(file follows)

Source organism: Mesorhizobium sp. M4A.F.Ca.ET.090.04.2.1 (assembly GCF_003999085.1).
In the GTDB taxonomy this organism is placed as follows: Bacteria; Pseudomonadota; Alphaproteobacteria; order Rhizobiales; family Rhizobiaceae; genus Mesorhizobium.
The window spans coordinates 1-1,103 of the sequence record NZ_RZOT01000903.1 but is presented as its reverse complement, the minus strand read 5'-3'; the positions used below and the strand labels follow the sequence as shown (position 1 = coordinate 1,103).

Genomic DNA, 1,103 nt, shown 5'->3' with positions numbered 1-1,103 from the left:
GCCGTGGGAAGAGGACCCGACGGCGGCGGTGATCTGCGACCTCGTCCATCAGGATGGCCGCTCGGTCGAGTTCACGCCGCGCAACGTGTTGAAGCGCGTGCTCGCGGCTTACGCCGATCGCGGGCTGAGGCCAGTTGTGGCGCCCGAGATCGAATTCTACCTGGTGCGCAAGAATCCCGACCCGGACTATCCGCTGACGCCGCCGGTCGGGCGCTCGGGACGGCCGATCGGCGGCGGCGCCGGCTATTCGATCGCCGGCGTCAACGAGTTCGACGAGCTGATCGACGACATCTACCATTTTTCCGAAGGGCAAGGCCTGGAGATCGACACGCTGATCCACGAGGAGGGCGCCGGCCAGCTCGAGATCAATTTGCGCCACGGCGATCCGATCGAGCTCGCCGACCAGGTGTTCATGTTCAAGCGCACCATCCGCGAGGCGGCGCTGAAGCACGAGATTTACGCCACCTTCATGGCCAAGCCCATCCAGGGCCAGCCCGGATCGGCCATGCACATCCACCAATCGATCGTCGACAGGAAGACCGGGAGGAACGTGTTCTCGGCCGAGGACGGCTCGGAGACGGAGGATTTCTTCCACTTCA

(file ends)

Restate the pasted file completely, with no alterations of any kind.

Source organism: Mesorhizobium sp. M4A.F.Ca.ET.090.04.2.1 (assembly GCF_003999085.1).
In the GTDB taxonomy this organism is placed as follows: Bacteria; Pseudomonadota; Alphaproteobacteria; order Rhizobiales; family Rhizobiaceae; genus Mesorhizobium.
The window spans coordinates 1-1,103 of the sequence record NZ_RZOT01000903.1 but is presented as its reverse complement, the minus strand read 5'-3'; the positions used below and the strand labels follow the sequence as shown (position 1 = coordinate 1,103).

Genomic DNA, 1,103 nt, shown 5'->3' with positions numbered 1-1,103 from the left:
GCCGTGGGAAGAGGACCCGACGGCGGCGGTGATCTGCGACCTCGTCCATCAGGATGGCCGCTCGGTCGAGTTCACGCCGCGCAACGTGTTGAAGCGCGTGCTCGCGGCTTACGCCGATCGCGGGCTGAGGCCAGTTGTGGCGCCCGAGATCGAATTCTACCTGGTGCGCAAGAATCCCGACCCGGACTATCCGCTGACGCCGCCGGTCGGGCGCTCGGGACGGCCGATCGGCGGCGGCGCCGGCTATTCGATCGCCGGCGTCAACGAGTTCGACGAGCTGATCGACGACATCTACCATTTTTCCGAAGGGCAAGGCCTGGAGATCGACACGCTGATCCACGAGGAGGGCGCCGGCCAGCTCGAGATCAATTTGCGCCACGGCGATCCGATCGAGCTCGCCGACCAGGTGTTCATGTTCAAGCGCACCATCCGCGAGGCGGCGCTGAAGCACGAGATTTACGCCACCTTCATGGCCAAGCCCATCCAGGGCCAGCCCGGATCGGCCATGCACATCCACCAATCGATCGTCGACAGGAAGACCGGGAGGAACGTGTTCTCGGCCGAGGACGGCTCGGAGACGGAGGATTTCTTCCACTTCA